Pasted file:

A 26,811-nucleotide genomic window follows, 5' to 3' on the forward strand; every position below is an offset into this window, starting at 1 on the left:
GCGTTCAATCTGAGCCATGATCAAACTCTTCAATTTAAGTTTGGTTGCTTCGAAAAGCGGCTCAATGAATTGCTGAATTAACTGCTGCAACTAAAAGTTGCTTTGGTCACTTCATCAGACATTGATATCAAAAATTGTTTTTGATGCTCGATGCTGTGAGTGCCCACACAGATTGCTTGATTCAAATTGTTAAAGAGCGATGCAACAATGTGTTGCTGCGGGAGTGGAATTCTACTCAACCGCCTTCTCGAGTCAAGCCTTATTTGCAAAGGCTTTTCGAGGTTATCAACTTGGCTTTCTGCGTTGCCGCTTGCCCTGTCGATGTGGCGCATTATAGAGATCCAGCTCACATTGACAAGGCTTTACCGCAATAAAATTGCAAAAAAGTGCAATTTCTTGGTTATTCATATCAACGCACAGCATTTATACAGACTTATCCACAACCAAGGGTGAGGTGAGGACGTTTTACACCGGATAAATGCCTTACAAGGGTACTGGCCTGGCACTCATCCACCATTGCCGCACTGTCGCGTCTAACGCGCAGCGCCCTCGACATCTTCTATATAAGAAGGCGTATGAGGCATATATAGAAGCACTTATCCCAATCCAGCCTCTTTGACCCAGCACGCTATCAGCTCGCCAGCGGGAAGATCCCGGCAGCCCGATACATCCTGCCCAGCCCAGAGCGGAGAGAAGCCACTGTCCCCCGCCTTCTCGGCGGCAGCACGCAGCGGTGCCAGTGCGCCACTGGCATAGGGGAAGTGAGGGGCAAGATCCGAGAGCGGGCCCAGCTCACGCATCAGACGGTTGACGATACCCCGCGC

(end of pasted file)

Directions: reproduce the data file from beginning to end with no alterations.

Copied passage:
A 26,811-nucleotide genomic window follows, 5' to 3' on the forward strand; every position below is an offset into this window, starting at 1 on the left:
GCGTTCAATCTGAGCCATGATCAAACTCTTCAATTTAAGTTTGGTTGCTTCGAAAAGCGGCTCAATGAATTGCTGAATTAACTGCTGCAACTAAAAGTTGCTTTGGTCACTTCATCAGACATTGATATCAAAAATTGTTTTTGATGCTCGATGCTGTGAGTGCCCACACAGATTGCTTGATTCAAATTGTTAAAGAGCGATGCAACAATGTGTTGCTGCGGGAGTGGAATTCTACTCAACCGCCTTCTCGAGTCAAGCCTTATTTGCAAAGGCTTTTCGAGGTTATCAACTTGGCTTTCTGCGTTGCCGCTTGCCCTGTCGATGTGGCGCATTATAGAGATCCAGCTCACATTGACAAGGCTTTACCGCAATAAAATTGCAAAAAAGTGCAATTTCTTGGTTATTCATATCAACGCACAGCATTTATACAGACTTATCCACAACCAAGGGTGAGGTGAGGACGTTTTACACCGGATAAATGCCTTACAAGGGTACTGGCCTGGCACTCATCCACCATTGCCGCACTGTCGCGTCTAACGCGCAGCGCCCTCGACATCTTCTATATAAGAAGGCGTATGAGGCATATATAGAAGCACTTATCCCAATCCAGCCTCTTTGACCCAGCACGCTATCAGCTCGCCAGCGGGAAGATCCCGGCAGCCCGATACATCCTGCCCAGCCCAGAGCGGAGAGAAGCCACTGTCCCCCGCCTTCTCGGCGGCAGCACGCAGCGGTGCCAGTGCGCCACTGGCATAGGGGAAGTGAGGGGCAAGATCCGAGAGCGGGCCCAGCTCACGCATCAGACGGTTGACGATACCCCGCGC